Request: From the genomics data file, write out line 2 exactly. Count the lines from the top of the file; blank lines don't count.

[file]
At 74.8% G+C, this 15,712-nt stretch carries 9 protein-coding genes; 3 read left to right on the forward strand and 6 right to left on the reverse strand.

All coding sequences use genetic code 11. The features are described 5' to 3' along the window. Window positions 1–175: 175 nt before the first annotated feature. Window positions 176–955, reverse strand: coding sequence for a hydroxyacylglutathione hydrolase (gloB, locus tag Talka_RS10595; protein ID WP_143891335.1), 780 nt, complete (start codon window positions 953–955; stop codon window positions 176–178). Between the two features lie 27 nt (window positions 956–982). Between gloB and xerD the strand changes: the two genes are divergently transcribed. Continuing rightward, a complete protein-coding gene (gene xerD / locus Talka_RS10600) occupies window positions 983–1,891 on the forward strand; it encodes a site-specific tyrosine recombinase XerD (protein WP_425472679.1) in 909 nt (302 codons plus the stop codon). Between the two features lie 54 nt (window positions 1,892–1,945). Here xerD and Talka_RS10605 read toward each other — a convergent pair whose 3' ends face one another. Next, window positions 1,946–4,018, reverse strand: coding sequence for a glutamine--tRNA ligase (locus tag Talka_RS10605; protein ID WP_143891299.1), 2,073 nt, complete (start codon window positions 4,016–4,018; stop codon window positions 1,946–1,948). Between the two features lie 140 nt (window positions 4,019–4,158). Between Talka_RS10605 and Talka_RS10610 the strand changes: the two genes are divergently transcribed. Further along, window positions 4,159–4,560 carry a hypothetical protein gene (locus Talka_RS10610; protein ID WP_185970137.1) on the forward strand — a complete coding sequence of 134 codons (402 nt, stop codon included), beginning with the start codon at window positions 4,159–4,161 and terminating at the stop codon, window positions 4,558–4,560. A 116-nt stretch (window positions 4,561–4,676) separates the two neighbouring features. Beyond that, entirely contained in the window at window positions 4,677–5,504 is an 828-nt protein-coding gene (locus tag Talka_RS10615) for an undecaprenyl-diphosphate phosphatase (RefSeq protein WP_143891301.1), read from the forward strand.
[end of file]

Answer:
All coding sequences use genetic code 11. The features are described 5' to 3' along the window. Window positions 1–175: 175 nt before the first annotated feature. Window positions 176–955, reverse strand: coding sequence for a hydroxyacylglutathione hydrolase (gloB, locus tag Talka_RS10595; protein ID WP_143891335.1), 780 nt, complete (start codon window positions 953–955; stop codon window positions 176–178). Between the two features lie 27 nt (window positions 956–982). Between gloB and xerD the strand changes: the two genes are divergently transcribed. Continuing rightward, a complete protein-coding gene (gene xerD / locus Talka_RS10600) occupies window positions 983–1,891 on the forward strand; it encodes a site-specific tyrosine recombinase XerD (protein WP_425472679.1) in 909 nt (302 codons plus the stop codon). Between the two features lie 54 nt (window positions 1,892–1,945). Here xerD and Talka_RS10605 read toward each other — a convergent pair whose 3' ends face one another. Next, window positions 1,946–4,018, reverse strand: coding sequence for a glutamine--tRNA ligase (locus tag Talka_RS10605; protein ID WP_143891299.1), 2,073 nt, complete (start codon window positions 4,016–4,018; stop codon window positions 1,946–1,948). Between the two features lie 140 nt (window positions 4,019–4,158). Between Talka_RS10605 and Talka_RS10610 the strand changes: the two genes are divergently transcribed. Further along, window positions 4,159–4,560 carry a hypothetical protein gene (locus Talka_RS10610; protein ID WP_185970137.1) on the forward strand — a complete coding sequence of 134 codons (402 nt, stop codon included), beginning with the start codon at window positions 4,159–4,161 and terminating at the stop codon, window positions 4,558–4,560. A 116-nt stretch (window positions 4,561–4,676) separates the two neighbouring features. Beyond that, entirely contained in the window at window positions 4,677–5,504 is an 828-nt protein-coding gene (locus tag Talka_RS10615) for an undecaprenyl-diphosphate phosphatase (RefSeq protein WP_143891301.1), read from the forward strand.